At a National Security Council meeting earlier this week, President Barack Obama and his senior advisers reviewed the consequences of possible airstrikes in Iraq, a bolder push to train Syria’s moderate rebel factions and various political initiatives to break down the sectarian divisions that have stirred Iraq’s Sunni Muslims against the Shiite-led government of Prime Minister Nouri al-Maliki.


Senior administration officials familiar with the discussions say what is clear to the president and his advisers is that any long-term plan to slow the progress of the Islamic State of Iraq and Syria, as the insurgency is known, will have far-reaching consequences on both sides of the increasingly inconsequential desert border that once divided the two countries.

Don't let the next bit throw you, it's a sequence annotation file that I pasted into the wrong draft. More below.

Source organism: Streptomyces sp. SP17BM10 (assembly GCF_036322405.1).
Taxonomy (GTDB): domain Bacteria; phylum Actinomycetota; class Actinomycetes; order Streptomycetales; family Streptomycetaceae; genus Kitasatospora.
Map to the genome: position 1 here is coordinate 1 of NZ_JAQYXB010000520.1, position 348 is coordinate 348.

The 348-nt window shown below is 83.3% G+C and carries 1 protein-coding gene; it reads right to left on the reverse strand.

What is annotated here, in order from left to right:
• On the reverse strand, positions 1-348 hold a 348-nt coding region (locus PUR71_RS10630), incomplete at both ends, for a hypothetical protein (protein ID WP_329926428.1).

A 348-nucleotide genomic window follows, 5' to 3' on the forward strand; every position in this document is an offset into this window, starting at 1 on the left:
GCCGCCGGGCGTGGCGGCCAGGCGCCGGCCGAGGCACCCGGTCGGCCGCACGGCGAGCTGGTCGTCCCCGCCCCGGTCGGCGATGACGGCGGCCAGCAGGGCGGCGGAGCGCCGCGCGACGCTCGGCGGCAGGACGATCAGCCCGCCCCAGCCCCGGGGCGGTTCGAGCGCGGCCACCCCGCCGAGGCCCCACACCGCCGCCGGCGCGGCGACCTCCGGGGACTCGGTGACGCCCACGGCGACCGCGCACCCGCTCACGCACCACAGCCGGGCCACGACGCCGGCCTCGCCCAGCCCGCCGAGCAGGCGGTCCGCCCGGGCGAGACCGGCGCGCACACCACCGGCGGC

Although spreading faster in Iraq, the advance of ISIS could also force the administration to reconsider its calculations in Syria, where Obama has taken a cautious approach, declining to arm moderate rebel factions or conduct airstrikes on government airstrips, as some advisers have recommended.

“The key to both Syria and Iraq is going to be a combination of what happens inside the country, working with moderate Syrian opposition, working with an Iraqi government that is inclusive, and us laying down a more effective counterterrorism platform that gets all the countries in the region pulling in the same direction,” Obama said at a news conference Thursday. “Rather than try to play whack-a-mole wherever these terrorist organizations may pop up, what we have to do is to be able to build effective partnerships.”

In thinking through options, administration officials say they are drawing on the history of the U.S. experience in Afghanistan and of its own management in recent years of President Bashar al-Assad in Syria. Both cases hold lessons, some learned the hard way, with bearing on the present crisis.